At 16 months old, Hudson weighs just 11lb and mum Tracey Currie wants to ensure his precious time is as pain-free as possible.
Amongst his myriad health problems, Hudson has muscle spasms which cause fabrics to rub on his delicate skin, which then develop into sores.
Now, the family and some friends are raising money to buy a special chair as well as sensory equipment to stimulate him, and ensure he is safe and comfortable.
Exhausted Tracey spends all day and night with Hudson, holding him through the day and sleeping next to him at night. She said: “Most nights he cries all night in pain, some nights we hit lucky and he sleeps.
“For us as a family having a safe, comfortable place for Hudson is key to everything.
“I make every meal with him in my arms, I go through every day on about an hour of sleep.”
Just this week it has been discovered that Hudson is the first ever to be found with a specific genetic mutation and they do not know what the future hold, but geneticists have told Tracey that his life will be short.
In addition, he has hyperplasia optic atrophy in both eyes, meaning he has no sight; epilepsy; and cerebral palsy.
His health troubles started before he and his twin, Quinn, were born, when there were problems with blood and oxygen flow to Hudson’s placenta. Tracey, who is also mum to seven-year-old Theia, and Laythan, five, said: “I was attending the hospital twice a week for ultrasounds as they were concerned about Hudson’s growth. His femur bones were short and they warned me that he may have dwarfism. However his twin was growing normally.”
The boys were born by emergency c-section in May last year and Tracey added: “He was indeed small, 2lbs 8oz, but didn’t need any help breathing or anything at all.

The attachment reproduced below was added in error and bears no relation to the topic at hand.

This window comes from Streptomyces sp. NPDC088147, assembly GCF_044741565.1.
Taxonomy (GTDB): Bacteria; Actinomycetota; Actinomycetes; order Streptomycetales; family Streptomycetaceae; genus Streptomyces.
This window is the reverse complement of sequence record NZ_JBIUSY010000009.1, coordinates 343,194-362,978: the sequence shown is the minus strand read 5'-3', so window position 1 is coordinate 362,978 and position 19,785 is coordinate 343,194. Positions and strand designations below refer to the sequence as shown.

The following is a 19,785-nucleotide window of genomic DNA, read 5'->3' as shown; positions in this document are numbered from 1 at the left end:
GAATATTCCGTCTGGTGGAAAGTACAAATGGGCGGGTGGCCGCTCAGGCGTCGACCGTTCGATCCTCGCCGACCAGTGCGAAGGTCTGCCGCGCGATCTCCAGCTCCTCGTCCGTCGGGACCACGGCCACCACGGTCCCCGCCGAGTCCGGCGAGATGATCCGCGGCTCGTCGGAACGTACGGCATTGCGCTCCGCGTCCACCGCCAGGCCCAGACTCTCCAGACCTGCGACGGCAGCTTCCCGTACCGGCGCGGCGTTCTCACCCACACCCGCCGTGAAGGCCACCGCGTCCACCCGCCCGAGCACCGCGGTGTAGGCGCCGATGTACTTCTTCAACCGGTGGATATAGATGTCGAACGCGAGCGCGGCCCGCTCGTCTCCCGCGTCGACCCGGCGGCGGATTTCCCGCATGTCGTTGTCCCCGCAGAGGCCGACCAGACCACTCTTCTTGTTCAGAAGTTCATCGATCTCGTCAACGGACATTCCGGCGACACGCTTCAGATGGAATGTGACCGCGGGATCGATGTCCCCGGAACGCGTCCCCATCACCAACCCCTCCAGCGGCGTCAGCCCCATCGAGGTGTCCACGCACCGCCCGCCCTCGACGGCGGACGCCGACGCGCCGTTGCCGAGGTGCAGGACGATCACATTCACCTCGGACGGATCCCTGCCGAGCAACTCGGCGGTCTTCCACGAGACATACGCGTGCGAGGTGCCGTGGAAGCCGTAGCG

“He went straight to the ward with Quinn and me. We spent ten days in neonatal due to weight loss in both boys and then came home.”
But Hudson was a very upset baby and would not settle, didn’t gain weight and was constantly moving as if in pain. She said: “When he was nine weeks he ended up in hospital in Glasgow, where they treated him for viral meningitis, but still couldn’t get to the bottom of his feeding issues or lack of weight gain.”
Then Tracey mentioned her concerns about his eyesight to a health visitor and tests found he had just two per cent vision.
And despite a daily diet of between 3000 and 5000 calories, the little one struggles to gain weight too. Tracey said: “He feeds constantly and I made the decision to allow a feeding tube to put in, as I couldn’t sit night and day feeding him. But he still failed to gain weight.”
Her older children have been a huge help, however Tracey is desperate to ‘give them back their childhood’.
Life is dominated by Hudson’s medical requirements, and the family have now moved from Lochmaben to be closer to DGRI in Dumfries. Tracey said: “We have appointments four days out of five, sometimes four or five in one day.
“But they have all adapted really well and the love that surrounds Hudson is immeasurable.”
Explaining their fundraising efforts, Tracey said: “We have a chair from the NHS but because of his musical spasm the fabric rubs on his skin and causes little sores.
“Occupational therapy informed us of another chair called the PPod, but it retails at £1000 for a basic, unadapted seat and we need an adapted one as Hudson is so small.”
A crowdfunding page was set up earlier this month and local businesses were asked for donations, which have been raffled off to buy things Hudson needs to be comfortable.
The total stands at £2235, and is set to be boosted by a donation from a car boot sale held at Tesco Extra in Dumfries.
Tracey thanked everyone who donated, gave raffle prizes and bought raffle tickets, and sent well wishes. She said: “He is the sweetest little guy ever, hopefully we can get him more comfortable as it breaks my heart to see him in pain.”